The key to success is to manage risk, stay accountable, and track your progress. The famous Peter Drucker once said, “You can’t improve what you don’t measure.” So, keep careful records of your expenses and revenue to maximize your return on investment.

4. Research locations and properties

“Location, location, location” is the number one rule of real estate. It means no matter how nice a property is or what condition it’s in, its value will always be tied to where it is.

This is because more people want to live where there are more job opportunities, attractive amenities, good infrastructure, and nice weather. As demand for an area goes up, so does the value of its real estate (and vice versa). 

As an investor, you can capitalize on the increasing buyer demand in attractive markets. For example, Florida was the fastest-growing U.S. state in 2022 for the first time since 1957. Its population grew by 1.9% to over 22 million. If the state’s population growth continues to outpace that of other states, an investment property here could yield a relatively strong appreciation in value. An influx of residents could also keep rental demand high, leading to low vacancy rates and higher cash flow. 

To stay on top of the most profitable real estate markets, keep a close eye on demographic and economic trends nationwide. 

Timing the real estate market is impossible. But savvy investors know how to adapt to changing conditions to win in any market.

5. Plan exit strategies

Every real estate investment involves risk. A tenant could stop paying rent, a natural disaster could damage your property, or local home values could drop.

One risk that many first-time investors fail to consider is getting stuck with an underperforming property. Some deals just don’t work out the way you hope, and it may not even be your fault. But being unable to get out of a bad deal makes a bad situation even worse. It means losing money indefinitely. 

Consequently, your investment plan needs to have an exit strategy — or better yet, multiple exit strategies. That way, you can cut your losses sooner rather than later. Some common exit strategies to consider include the following:

  • Sell. This is the most obvious way to get out of a real estate deal. But remember that real estate is relatively illiquid, meaning it’s a slow transaction and it’s not always easy to find a willing buyer who’ll pay your asking price.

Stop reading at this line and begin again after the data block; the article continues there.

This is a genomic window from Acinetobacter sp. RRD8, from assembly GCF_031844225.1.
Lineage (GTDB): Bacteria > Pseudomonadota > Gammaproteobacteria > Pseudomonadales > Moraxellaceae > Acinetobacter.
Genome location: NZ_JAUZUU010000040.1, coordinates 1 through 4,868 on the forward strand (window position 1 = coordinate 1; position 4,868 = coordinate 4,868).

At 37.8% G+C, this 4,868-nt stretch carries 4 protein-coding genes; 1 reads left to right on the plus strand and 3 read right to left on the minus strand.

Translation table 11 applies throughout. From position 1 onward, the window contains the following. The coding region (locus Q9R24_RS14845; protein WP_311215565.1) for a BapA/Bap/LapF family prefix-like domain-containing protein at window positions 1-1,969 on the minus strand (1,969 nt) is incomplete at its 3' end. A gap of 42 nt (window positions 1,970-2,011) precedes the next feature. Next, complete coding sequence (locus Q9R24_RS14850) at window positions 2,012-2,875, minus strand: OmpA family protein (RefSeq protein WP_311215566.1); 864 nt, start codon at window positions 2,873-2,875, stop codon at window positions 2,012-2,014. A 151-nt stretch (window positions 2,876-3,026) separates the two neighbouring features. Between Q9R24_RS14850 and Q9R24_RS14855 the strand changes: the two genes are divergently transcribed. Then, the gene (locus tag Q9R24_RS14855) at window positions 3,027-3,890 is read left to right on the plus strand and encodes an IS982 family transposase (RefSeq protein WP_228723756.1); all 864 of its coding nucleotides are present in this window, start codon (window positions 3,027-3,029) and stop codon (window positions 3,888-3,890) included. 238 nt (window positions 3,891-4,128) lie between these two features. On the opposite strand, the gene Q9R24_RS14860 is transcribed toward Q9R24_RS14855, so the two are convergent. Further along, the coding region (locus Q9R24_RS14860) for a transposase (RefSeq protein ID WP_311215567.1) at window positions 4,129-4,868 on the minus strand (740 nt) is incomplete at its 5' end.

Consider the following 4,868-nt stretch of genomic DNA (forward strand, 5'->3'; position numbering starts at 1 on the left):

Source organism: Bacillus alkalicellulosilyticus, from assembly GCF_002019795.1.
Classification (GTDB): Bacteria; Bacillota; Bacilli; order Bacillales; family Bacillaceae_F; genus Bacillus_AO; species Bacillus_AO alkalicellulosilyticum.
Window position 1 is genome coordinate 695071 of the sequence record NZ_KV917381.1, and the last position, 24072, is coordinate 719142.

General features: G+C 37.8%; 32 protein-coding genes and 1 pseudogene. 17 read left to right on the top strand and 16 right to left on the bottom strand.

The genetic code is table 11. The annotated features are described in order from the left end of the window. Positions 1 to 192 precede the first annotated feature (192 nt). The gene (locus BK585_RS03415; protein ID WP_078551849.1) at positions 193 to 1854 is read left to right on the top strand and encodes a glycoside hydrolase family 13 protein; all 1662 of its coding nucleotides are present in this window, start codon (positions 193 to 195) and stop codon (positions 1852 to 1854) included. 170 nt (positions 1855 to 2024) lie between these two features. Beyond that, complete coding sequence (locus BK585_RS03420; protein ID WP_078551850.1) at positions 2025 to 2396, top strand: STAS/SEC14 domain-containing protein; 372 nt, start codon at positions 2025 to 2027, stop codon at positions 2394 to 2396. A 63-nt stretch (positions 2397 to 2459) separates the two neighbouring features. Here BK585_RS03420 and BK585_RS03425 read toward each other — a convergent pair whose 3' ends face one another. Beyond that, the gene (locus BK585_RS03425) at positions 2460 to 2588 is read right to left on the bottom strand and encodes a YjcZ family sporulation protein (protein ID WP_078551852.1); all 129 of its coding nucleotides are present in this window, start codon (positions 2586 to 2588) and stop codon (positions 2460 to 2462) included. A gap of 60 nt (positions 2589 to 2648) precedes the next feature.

• Refinance. Though not a hard exit, refinancing may let you lock in a better deal on the property’s mortgage. For example, you may be able to refinance at a lower interest rate to reduce the final cost of the loan. 
  • Conduct a 1031 exchange. This lets you defer paying capital gains tax on a property sale by putting the sale proceeds toward another similar property of equal or greater value. That way, you’re left with more money to reinvest. Do multiple 1031 exchanges in a row to put off capital gains taxes indefinitely. 
  • Bring on another investor. To reduce your risk exposure to a property deal, consider selling a portion of it to another investor. You’ll give up some of the potential profits, but you’ll also hedge your bets if things go south. 

The bottom line

Timing the real estate market is impossible. But savvy investors know how to adapt to changing conditions to win in any market. If you’re considering getting into real estate, start by building a strong investing strategy now by following the steps above. 

And if you’re interested in Florida foreclosure or tax deed deals, check out https://propertyonion.com/property search map

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Christian Allred

Christian Allred is a real estate investor and freelance writer. He's written for top online publications like VentureBeat and HackerNoon as well as major companies in the real estate and proptech space.